6. Have someone else proofread your writing
Poor grammar and spelling mistakes are a surefire way to have your application tossed away without a second glance. It doesn’t matter if you’re competing against 3 or 3,000 other students–incorrect English always looks bad.
If you don’t have anyone around to proofread for you, and the application is due in 15 minutes, try reading it out loud. Reading your writing aloud helps identify places where you might need commas or where you skipped or misused a word.
7. Seek feedback
Before submitting your final draft, ask your school counselor, teacher(s), or someone else you trust to not only read over your work, but also to provide feedback. This can be a good way to find those tidbits that you maybe shouldn’t have included, or where you need to further explain a few details. You know what you’re trying to say or explain, but it might not always come across the best in writing.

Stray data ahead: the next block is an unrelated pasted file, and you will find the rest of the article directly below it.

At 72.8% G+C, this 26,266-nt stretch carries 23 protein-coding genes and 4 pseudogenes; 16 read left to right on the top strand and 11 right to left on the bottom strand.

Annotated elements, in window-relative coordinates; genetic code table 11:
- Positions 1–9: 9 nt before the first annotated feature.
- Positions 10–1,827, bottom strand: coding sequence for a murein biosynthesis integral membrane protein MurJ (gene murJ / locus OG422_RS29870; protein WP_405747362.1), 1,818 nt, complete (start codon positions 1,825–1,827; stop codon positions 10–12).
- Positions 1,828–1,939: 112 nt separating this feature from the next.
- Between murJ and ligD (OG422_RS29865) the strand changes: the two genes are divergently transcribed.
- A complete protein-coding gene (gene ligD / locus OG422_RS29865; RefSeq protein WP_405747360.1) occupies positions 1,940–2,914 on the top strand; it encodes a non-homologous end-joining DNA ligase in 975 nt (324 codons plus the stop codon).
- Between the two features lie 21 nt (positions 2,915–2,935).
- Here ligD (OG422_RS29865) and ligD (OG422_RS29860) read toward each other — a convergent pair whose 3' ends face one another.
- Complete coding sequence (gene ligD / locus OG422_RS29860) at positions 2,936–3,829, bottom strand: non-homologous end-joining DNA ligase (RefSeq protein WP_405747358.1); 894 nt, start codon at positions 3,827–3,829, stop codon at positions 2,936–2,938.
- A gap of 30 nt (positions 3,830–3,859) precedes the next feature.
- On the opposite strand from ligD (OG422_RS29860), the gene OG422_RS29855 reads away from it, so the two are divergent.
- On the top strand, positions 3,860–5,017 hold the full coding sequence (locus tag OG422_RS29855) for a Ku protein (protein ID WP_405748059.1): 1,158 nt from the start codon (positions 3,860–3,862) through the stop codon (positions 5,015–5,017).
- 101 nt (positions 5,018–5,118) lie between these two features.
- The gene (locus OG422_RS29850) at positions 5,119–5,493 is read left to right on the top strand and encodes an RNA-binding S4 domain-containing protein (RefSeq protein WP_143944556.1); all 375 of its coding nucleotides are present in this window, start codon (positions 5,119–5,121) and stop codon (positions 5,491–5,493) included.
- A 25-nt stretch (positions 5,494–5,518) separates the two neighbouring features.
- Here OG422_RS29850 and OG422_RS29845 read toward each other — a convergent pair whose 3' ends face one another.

Receiving and working with feedback is something you’ll be doing the rest of your life, so this is good practice now. Constructive critiquing will always benefit you. It isn’t an attack against you, and it isn’t saying that your writing is terrible, it is helpful. Listen to what others have to say, but at the end of the day it’s still up to you whether or not to make the changes.
My last tidbit of advice for you, in regards to personal statements, is do NOT wait until the last minute to start writing. The more editing you have time to do the better.
If you need further assistance with your personal statement, Purdue OWL has great resources (including examples) available on their website!